With over forty years of funk under their belts, Canada’s titans of soul Crack of Dawn have released a brand new single featuring Tony Award winner, Melba Moore.
Their new track “Tiempo” (meaning time in Spanish) was actually written by songwriters Dennis Nieves and Michael Dunston many years ago. The lyrics of the song follow the story of lovers needing time to find themselves again after a tumultuous breakup.
In 2020, the lyrics really hit home for co-writer Michael, with his wife battling a serious medical illness.
It is due to these circumstances, along with the added female accompaniment in Melba Moore, that really takes this song to an unprecedented level.
Tiempo is filled with an emotional interpretation that is hard to explain but is conveyed beautifully through soulful melody and the incredible voice of Melba Moore.
Crack of Dawn hit a milestone as the first Black Canadian band to sign with a major record label, joining Columbia back in 1975.
After the band’s first break up, many members began solo careers or joined other groups. Brother’s Rupert and Carl Harvery had other music success, with Rupert starting a solo career under the stage name “Ojiji”, co-founding reggae band Messenjah in the process.
Carl became lead guitarist for the ska and reggae band Toots and the Maytals, winning the Grammy for Best Reggae Album with “True Love” back in 2004.
Crack of Dawn reunited for a concert at Toronto’s Harbourfront Centre in 2012. Shortly after, the newly formed group started work on a new album. Previous members the Harvery brothers, Daley and Jones were joined by newcomers, Alexis Baro, Bela Hajmann, Charles Sinclair, Dennis Nieves, Joaquin Hidalgo, Mark Daniels and lead singer Michael Dunston.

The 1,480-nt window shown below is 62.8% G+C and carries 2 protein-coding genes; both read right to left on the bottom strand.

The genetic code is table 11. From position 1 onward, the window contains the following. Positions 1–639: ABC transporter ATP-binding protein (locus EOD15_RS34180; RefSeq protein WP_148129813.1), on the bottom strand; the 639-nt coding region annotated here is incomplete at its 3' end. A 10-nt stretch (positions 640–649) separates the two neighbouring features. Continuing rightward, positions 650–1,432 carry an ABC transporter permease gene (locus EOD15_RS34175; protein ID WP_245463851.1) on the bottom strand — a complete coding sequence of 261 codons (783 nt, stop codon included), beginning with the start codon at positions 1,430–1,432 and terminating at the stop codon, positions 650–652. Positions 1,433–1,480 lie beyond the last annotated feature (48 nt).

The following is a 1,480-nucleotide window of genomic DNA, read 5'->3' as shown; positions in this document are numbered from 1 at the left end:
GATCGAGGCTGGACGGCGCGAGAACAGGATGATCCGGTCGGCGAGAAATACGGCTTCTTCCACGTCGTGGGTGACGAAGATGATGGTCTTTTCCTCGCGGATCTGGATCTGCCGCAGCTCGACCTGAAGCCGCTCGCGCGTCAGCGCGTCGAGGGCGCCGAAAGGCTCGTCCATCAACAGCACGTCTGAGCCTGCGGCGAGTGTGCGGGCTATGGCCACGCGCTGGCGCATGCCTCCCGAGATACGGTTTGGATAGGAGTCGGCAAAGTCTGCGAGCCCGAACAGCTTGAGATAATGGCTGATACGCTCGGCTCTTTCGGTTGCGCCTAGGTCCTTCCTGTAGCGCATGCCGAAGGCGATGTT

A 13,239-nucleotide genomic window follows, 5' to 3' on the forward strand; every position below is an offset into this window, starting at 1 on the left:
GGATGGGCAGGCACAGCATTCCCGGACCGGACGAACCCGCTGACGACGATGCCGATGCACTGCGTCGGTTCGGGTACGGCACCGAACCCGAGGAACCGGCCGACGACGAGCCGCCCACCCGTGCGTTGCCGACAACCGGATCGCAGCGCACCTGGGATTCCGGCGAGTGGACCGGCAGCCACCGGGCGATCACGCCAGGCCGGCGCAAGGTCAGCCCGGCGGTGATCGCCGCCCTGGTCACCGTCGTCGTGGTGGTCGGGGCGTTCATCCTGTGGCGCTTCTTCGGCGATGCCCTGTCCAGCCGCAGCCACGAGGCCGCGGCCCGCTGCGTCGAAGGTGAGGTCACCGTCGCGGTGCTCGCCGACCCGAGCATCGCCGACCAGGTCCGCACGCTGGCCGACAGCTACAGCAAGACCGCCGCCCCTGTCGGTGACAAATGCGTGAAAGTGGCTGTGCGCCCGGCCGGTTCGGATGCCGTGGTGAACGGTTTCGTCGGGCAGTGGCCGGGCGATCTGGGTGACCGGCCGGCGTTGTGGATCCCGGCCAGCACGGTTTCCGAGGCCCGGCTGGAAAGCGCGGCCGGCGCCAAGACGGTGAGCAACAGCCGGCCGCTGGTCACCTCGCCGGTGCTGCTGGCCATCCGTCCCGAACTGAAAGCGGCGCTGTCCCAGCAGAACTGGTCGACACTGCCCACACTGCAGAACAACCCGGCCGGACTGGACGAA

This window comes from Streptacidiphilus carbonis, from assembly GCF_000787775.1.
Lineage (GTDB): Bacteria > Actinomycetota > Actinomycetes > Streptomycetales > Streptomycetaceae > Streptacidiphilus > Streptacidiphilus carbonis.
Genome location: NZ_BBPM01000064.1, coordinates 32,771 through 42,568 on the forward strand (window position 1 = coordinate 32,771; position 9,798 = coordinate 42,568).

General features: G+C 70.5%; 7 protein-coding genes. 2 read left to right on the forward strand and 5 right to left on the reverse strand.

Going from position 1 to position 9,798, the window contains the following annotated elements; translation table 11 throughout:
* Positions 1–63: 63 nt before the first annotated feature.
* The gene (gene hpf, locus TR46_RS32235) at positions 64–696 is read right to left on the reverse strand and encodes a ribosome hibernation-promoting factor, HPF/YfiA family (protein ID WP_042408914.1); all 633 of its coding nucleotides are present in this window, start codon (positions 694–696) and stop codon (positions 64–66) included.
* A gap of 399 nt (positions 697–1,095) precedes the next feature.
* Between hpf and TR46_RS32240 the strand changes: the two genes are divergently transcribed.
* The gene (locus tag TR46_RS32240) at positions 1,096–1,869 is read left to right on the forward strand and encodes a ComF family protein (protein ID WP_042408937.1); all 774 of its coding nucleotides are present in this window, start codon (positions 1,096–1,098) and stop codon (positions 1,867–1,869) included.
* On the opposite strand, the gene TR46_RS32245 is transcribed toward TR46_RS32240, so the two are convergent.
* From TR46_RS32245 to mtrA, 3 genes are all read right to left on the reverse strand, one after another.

In 2017, the group released the Spotlight album through Ford Street Records, produced by Carl Harvey, which has won many Indie awards.
Melba Moore features on “Tiempo” showing her outstanding vocal range – no wonder she is a four-time Grammy® nominee. She also won the 1970 Tony Award® for Best Performance by a Featured Actress in a Musical, with her portrayal of Lutiebelle in Purlie.
Her other achievements include performing on Broadway as the first black actress to play the role of Fantine in Les Misérables.
Alongside her musical theatre career, she has also had a total of 11 top ten U.S hits on the Billboard charts over the past 4o years.
In 1986, she scored two number one R&B hits including the duet “A Little Bit More” with Freddie Jackson and with “Falling”. Her other popular songs include “Love the One I’m with (A Lot of Love)” , “It’s Been So Long” and “This Is It”.
She was also the first female pop/R&B artist to do a non-operatic solo concert at New York City’s Metropolitan Opera House and at the Olympia in Paris.
In 1986, Moore also headlined the CBS TV sitcom Melba, but its pilot episode aired the same night of the Challenger explosion, and the show was abruptly cancelled.
As the decade closed, she managed two further Top 10 R&B hits, “Do You Really (Want My Love)” and “Lift Every Voice and Sing”. Moore continues into the 21st century as one of pop music’s most enduring artists.